White-tailed Deer: Foot-stomp


I saw several whitetail deer last weekend as well, including three watching the eagles devour the deer carcass from the hill above.  I noticed this doe behind a tree as I drove along and stopped to take her picture.  She is the alpha female.  The boss.  She will tell the other deer with her what to do.  Being relatively silent creatures, whitetail deer have subtle forms of communication that allow them to convey their intent to each other.  This alpha doe, being responsible for making the group’s decisions, displayed two of those forms while I took pictures.


The foot-stomp.  By stomping her foot, she can tell the other deer with her to stop, which I believe would be one stomp.  A second stomp and the other deer will turn and run.  Her initial command told the others to merely stop, while she investigated.  She then turned toward me to get a better look.  They know cars generally don’t leave the road and chase them into the trees, so they will approach a car.


She moved in a little closer and she doesn’t like what’s going on.  Her foot is raised because she’s deciding to give the command to run.  Her tail is pointed straight back.  That’s a warning.  She does not like what’s happening.  Every band of whitetail deer has an alpha pair – a buck and a doe – usually the oldest most experienced.  When their tails are down they’re comfortable, not frightened.  When they twitch it, similar to a dog wagging its tail, that means they’re nervous.  When it’s up, that means they’re frightened.  Straight back, like in the picture above, is a clear signal that this doe does not like me being there.  She then gave the signal to run and the three deer with her turned and ran up the hill.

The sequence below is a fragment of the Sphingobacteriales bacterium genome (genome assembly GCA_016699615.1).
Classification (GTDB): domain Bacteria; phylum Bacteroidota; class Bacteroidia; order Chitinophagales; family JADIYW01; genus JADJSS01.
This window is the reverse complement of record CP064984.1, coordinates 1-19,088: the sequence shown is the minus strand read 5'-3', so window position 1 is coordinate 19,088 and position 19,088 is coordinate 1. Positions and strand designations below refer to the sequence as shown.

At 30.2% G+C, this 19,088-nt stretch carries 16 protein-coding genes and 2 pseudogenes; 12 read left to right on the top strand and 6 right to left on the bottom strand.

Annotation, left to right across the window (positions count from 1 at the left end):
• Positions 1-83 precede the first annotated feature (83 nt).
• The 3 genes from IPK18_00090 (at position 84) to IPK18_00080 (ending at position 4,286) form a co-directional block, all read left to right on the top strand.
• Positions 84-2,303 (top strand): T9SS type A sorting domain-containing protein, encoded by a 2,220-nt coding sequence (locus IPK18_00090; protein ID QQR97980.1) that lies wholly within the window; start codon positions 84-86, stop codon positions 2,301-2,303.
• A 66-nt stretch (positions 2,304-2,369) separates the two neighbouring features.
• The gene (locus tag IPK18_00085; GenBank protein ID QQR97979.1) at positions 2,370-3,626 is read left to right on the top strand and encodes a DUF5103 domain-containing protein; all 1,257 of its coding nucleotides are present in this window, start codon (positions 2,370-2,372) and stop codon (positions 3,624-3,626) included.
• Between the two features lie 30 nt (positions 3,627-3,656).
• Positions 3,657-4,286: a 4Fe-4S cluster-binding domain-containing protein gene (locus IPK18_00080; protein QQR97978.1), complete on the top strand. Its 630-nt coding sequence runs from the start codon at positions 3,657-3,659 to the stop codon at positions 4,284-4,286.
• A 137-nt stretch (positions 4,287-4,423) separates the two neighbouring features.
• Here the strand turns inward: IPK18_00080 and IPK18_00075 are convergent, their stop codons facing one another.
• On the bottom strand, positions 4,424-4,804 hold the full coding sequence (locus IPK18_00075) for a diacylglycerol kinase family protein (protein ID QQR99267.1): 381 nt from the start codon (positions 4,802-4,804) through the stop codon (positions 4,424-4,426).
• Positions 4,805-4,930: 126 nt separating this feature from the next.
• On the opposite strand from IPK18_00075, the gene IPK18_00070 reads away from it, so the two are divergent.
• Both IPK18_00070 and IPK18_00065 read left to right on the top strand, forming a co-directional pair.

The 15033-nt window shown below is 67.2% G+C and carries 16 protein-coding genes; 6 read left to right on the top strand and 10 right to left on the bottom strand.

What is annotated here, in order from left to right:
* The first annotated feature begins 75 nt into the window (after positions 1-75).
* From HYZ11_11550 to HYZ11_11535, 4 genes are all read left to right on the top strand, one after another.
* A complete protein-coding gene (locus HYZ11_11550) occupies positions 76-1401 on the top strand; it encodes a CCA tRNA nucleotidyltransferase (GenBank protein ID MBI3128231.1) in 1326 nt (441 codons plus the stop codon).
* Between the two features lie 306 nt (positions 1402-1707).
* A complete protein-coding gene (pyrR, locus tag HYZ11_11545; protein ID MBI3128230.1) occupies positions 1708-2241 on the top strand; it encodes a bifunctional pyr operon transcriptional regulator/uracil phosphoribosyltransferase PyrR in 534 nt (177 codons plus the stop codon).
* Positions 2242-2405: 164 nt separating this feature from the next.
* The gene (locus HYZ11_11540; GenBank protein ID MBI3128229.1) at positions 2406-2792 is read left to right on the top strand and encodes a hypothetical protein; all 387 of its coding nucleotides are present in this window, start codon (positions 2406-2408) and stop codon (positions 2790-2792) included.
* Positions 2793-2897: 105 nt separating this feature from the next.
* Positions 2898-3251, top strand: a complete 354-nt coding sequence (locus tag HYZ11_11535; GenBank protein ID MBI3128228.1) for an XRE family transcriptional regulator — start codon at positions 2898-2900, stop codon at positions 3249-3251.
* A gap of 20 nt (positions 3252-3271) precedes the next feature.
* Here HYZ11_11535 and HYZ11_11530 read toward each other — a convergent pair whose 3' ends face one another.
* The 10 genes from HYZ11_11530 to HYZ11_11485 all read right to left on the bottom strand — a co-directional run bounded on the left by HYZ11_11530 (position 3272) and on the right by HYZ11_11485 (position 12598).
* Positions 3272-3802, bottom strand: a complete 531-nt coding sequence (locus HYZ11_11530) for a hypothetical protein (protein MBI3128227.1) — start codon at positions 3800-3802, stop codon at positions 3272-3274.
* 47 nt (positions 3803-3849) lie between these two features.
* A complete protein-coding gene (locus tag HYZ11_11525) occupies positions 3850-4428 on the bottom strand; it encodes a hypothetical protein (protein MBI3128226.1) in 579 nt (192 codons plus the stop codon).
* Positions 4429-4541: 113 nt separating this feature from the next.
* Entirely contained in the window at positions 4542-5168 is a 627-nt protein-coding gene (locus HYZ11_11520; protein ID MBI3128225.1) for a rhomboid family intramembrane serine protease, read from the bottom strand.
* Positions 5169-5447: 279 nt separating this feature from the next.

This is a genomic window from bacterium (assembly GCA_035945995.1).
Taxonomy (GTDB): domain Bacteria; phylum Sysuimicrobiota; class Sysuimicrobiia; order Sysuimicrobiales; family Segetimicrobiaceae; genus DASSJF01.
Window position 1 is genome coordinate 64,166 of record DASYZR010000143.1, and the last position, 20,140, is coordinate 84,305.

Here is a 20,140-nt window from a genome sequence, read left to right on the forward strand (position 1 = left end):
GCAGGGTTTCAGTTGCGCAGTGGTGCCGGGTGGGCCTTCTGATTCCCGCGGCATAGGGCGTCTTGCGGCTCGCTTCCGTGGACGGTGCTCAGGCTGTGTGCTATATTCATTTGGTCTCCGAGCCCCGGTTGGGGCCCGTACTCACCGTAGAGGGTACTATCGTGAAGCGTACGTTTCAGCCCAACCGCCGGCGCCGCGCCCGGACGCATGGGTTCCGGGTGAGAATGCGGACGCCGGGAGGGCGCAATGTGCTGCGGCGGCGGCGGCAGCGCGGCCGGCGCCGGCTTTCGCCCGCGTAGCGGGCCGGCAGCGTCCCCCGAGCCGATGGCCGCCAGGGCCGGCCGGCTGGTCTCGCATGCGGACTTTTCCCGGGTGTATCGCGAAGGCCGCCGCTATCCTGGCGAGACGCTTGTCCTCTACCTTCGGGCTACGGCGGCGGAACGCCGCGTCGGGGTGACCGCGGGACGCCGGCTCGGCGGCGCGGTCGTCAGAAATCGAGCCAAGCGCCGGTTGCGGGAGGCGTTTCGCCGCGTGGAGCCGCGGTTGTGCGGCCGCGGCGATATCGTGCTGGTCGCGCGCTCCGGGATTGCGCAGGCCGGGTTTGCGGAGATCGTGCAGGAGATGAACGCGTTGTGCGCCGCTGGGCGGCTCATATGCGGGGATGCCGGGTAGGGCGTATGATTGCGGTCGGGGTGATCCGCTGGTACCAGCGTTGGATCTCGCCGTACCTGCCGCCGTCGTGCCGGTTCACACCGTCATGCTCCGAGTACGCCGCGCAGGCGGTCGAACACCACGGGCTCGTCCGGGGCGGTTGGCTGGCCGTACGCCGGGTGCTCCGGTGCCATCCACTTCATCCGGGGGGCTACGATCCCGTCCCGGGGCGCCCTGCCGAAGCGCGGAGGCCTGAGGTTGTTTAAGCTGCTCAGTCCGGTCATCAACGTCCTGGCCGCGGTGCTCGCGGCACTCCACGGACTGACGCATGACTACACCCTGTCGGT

Here’s the hard part for most humans to understand.  Her job does not end when the deer take off running.  As the leader of this band, she is responsible for the band’s safety.  She will run about thirty to forty feet and will then stop and check her back-trail.  As a photographer, or hunter or just casual observer, this is the part where self-discipline is required.  Do not make any moves until after she stops to check her back-trail.  If you move before she stops, she will just keep on running.  If you wait, she will stop and just look at you.

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February 2010

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